Growers PIPE Up for High-Tech Tools

Penn State adapts early warning system for key pests, new crops

It’s easy to identify local conditions with PA PIPE. The system, updated daily during the growing season, shows weather to within 6 km2 of a targeted field, plus accumulative ambient degree days, deviation from normal, 2-inch soil degree day accumulations, and deviation from normal for 2-inch soil degree days.

Pest forecasting models are a powerful IPM tool, but high-tech early-warning systems require significant investment and technical expertise. To save costs, IPM researchers in Pennsylvania have adapted an existing online system that is benefiting growers throughout the state.

The Pennsylvania Pest Information Platform for Extension and Education, or PA PIPE, was developed by Penn State’s College of Agricultural Sciences and an IT firm called ZedX, Inc. The system is based on a tool known as ipmPIPE, created in 2004 as a national decision support system for managing soybean rust.

The PA PIPE provides forecasts for diseases, insects, and weeds, including those that affect field crops, grapes, tree fruit, forests, tomatoes, and potatoes.

“Growers in our state are using the system to predict when pest activity will be happening and to focus their scouting efforts,” explains entomologist John Tooker, who has helped to adapt the system for field crops.

“Timing is critical when it comes to managing plant diseases,” says plant pathologist Beth Gugino, who is fine-tuning models to predict the severity of risk for early blight and late blight. For years, her colleague Alan McNab had issued forecasts to growers throughout the state based on his own network of weather stations. When McNab died in 2006, vegetable growers urged the college to find some way of continuing this crucial service. Their request was the impetus for Penn State’s investment in PA PIPE.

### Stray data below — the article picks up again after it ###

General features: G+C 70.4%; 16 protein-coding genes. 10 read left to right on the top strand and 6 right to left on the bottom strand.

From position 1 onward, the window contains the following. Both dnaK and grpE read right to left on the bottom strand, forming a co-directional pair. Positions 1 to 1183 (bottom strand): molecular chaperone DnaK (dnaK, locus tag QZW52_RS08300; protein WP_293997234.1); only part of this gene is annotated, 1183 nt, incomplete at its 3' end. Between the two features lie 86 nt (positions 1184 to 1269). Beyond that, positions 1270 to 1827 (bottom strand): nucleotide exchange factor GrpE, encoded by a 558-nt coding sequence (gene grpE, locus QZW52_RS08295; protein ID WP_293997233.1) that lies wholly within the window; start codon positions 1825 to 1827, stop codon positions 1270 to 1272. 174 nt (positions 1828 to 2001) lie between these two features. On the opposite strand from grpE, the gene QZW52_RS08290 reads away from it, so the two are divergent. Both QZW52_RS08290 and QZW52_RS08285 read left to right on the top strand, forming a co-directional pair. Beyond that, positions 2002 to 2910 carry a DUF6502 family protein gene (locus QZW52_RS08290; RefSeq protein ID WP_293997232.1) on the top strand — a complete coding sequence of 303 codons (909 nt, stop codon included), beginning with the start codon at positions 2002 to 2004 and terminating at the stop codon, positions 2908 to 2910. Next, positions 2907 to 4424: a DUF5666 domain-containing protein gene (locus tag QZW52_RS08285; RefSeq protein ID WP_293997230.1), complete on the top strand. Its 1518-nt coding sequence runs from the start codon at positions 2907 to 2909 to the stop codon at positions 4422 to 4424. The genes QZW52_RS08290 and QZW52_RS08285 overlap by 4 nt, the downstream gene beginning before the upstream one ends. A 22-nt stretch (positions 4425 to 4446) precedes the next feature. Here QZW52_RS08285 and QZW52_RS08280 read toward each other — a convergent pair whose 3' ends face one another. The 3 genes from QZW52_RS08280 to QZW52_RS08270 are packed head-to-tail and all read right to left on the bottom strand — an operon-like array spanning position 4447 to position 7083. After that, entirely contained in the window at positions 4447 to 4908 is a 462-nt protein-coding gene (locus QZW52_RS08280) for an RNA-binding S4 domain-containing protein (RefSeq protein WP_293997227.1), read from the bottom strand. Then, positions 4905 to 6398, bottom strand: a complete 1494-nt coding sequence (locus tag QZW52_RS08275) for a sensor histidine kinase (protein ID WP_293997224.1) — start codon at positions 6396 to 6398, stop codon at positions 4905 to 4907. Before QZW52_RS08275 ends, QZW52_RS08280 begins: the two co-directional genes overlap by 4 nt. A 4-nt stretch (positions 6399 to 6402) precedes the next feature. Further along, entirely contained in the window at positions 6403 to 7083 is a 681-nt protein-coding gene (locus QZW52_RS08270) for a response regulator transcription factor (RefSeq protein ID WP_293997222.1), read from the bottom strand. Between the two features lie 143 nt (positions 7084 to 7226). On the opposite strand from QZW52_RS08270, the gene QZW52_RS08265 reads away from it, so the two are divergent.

ZedX’s high-resolution weather data drive the specific forecasts of various models within PA PIPE. Once a particular pest model has been plugged into the system, forecasts can be generated on a fairly automatic basis.

Ground-truthing is important though, so Tooker and Gugino verify the system’s predictions and supplement the data with real-world observations. For example, forecasts for the black cutworm depend on the pest’s northward movement during a particular growing season, so Tooker monitors the insect’s arrival across the state. These observations then allow the models to be set in motion and predict larval activity.

Currently there is no cost to growers who use PA PIPE, although additional levels of service might be available for a fee in the future. Growers can log in to the system and save their own data so they can gather crop-, pest-, or location-specific information quickly on their next visits.

“Many states are searching around for different extension models that use information technology,” says PA IPM Coordinator Ed Rajotte, who sees potential for other states to adapt the system and expand its utility. Currently the system covers Pennsylvania and portions of southern New York and northern West Virginia.

For more information about PA PIPE, contact John Tooker (814-865-7082), Beth Gugino (814-865-7328), or Joe Russo (814-357-8490).

— by ELIZABETH MYERS


The Northeastern IPM Center promotes integrated pest management for reducing risks to human health and the environment. If republishing our news, please acknowledge the source ("From Northeast IPM Insights") along with a link to our website.